Every year, cities across Japan prepare for Hanami, a cherry blossom-viewing festival held in spring. Cherry blossoms, also known as Sakura, have a distinctively short lifespan. Once the tree begins to flower, its delicate pink petals only last for up to two weeks before they fall off or blow away in the breeze. As a result, these falling sakura petals have become a frequently used symbol throughout anime.
While in the West the academic year usually starts around August or September, in Japan it begins in April. From graduation scenes to the arrival or return of students, these anime moments are often greeted with a generous amount of cherry blossom petals floating in the air. In this context, the sakura brings a message of new beginnings and a visual reminder of hope and new dreams.
One anime that uses this symbolism is Clannad. In the first episode, “On the Hillside Path Where Cherry Blossoms Flutter,” Tomoya Okazaki complains about his past and future. The creators bring Ozokazi’s gloomy outlook on life with dark, dreary colors and music. Even the sakura petals share the same color palette. But as soon as Ozakazi locks eyes with returning student Nagisa Furukawa, the scenery quickly changes to lively colors, and the beautiful sakura petals go back to their distinctive white-pink color. This change in the cherry blossoms transforming from gloom to joy symbolizes the hope Furukawa might bring to Ozokazi’s life.
Sakura petals also symbolize the start of a new career. In New Game!, Aoba Suzukaze is fresh out of high school and starts a new job at Eagle Jump, the company that puts out one of her favorite games. The anime takes place during spring when the cherry blossoms are full in bloom.
On her first day, Aoba arrives at her new job, and the pink sakura petals float around in the background. The white-to-pink leaves represent the new challenges and adventures that await young Aoba as well as her new goals and career opportunities.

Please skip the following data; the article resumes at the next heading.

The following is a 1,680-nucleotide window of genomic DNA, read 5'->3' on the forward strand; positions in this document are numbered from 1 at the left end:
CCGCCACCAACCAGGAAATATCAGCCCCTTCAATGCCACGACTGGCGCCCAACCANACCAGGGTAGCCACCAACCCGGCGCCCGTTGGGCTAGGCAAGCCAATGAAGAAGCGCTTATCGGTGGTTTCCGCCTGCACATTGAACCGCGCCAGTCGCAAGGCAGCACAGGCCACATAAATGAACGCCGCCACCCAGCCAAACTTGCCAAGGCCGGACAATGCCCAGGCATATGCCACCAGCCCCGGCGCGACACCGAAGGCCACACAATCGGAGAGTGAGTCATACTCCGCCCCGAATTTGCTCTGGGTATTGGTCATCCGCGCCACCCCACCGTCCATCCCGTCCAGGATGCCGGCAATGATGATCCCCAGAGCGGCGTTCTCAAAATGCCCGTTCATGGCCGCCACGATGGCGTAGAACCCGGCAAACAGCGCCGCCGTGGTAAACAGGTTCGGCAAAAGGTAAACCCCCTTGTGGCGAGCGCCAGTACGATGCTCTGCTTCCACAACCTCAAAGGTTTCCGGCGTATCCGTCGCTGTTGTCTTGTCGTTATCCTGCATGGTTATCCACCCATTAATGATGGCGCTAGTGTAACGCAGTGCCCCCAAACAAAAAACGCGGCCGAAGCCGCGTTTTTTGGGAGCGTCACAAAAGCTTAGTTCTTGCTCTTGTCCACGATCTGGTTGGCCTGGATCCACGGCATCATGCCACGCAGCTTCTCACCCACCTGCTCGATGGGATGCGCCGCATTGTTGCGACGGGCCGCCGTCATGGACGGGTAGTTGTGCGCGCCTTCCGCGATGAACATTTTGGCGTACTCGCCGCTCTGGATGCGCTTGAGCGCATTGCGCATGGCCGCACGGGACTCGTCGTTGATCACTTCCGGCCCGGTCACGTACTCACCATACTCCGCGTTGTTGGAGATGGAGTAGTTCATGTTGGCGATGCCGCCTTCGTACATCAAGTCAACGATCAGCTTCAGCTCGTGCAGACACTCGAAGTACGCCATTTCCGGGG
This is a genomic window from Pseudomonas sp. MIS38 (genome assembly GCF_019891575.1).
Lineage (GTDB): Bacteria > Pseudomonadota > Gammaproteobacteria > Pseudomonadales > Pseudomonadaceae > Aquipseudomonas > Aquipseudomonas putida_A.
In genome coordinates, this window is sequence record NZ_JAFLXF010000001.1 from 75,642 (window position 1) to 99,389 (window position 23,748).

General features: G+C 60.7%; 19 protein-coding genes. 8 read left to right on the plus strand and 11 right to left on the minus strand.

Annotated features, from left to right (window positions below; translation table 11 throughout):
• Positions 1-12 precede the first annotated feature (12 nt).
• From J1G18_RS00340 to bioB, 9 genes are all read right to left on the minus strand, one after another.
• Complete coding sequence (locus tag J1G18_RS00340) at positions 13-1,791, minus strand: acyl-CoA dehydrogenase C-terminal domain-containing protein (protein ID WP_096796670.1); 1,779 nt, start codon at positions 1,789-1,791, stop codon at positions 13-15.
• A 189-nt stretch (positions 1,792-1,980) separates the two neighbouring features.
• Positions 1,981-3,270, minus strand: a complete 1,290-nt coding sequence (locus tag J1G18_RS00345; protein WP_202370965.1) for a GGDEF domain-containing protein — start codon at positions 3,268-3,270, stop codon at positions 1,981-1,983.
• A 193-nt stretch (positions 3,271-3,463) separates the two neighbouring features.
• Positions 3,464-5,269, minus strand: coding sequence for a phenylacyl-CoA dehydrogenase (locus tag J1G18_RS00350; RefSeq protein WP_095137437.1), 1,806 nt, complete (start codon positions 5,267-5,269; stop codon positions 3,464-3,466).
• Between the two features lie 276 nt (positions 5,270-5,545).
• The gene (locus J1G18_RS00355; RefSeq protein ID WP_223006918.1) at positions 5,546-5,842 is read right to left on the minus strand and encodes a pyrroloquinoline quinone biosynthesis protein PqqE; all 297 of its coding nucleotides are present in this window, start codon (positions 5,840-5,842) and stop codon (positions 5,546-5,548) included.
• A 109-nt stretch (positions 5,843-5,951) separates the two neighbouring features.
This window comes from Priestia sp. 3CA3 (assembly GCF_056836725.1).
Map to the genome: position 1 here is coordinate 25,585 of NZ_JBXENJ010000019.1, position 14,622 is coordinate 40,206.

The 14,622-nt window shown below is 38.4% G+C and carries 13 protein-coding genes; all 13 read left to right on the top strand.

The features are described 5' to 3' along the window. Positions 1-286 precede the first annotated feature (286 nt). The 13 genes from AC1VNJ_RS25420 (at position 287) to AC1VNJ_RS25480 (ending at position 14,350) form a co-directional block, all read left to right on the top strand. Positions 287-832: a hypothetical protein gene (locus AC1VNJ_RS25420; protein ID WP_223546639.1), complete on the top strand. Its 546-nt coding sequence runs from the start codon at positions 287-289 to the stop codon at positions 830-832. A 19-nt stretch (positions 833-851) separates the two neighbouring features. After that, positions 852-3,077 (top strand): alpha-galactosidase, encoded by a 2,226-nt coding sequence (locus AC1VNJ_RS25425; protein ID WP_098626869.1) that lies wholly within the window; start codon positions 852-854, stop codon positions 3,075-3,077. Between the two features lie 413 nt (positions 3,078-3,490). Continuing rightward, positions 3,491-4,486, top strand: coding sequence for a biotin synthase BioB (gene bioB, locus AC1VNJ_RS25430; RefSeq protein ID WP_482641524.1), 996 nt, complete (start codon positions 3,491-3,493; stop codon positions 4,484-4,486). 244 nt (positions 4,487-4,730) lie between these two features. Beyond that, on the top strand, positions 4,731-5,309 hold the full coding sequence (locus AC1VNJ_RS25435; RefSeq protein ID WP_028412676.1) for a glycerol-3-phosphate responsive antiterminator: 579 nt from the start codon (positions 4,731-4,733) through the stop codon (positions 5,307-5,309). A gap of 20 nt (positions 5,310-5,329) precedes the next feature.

Despite their beauty, cherry blossoms also represent death. This symbol was very common during the Japanese Feudal period (1185 – 1868). And no one in history exemplifies this motif more than the samurai, the warriors who abide by a strict moral code of respect, honor, and discipline. It was their duty to fight to the death to illustrate and preserve these virtues. As a result, many samurai didn’t live long and would die on the battlefield defending their homeland, their shogun, or protecting a beloved. Because of the brief window that sakura have in bloom, fallen cherry blossom petals symbolize the short lives of these warriors.
At the end of Hakuouki Season 2, the enemy mortally wounds the vice-commander of the Shinsengumi, Toshizo Hijikata. His beloved, Chizuru Yukimura, takes care of his wound and they end up under a beautiful cherry blossom tree. But, Kazama Chikage, a pure-blood oni, interrupts their moment. Now with the demon in front him, Hijikata has no choice but to duel the Kazama one last time, saying he has someone he must protect. In one swing of his sword, the clan warrior defeats Kazama, but the duel leaves Hijikata even weaker, and he falls on his knees. Nearing death, Hijikata stares at the cherry blossoms as he knows his time has come. The falling sakura petals symbolizing the fleeting life of this young samurai.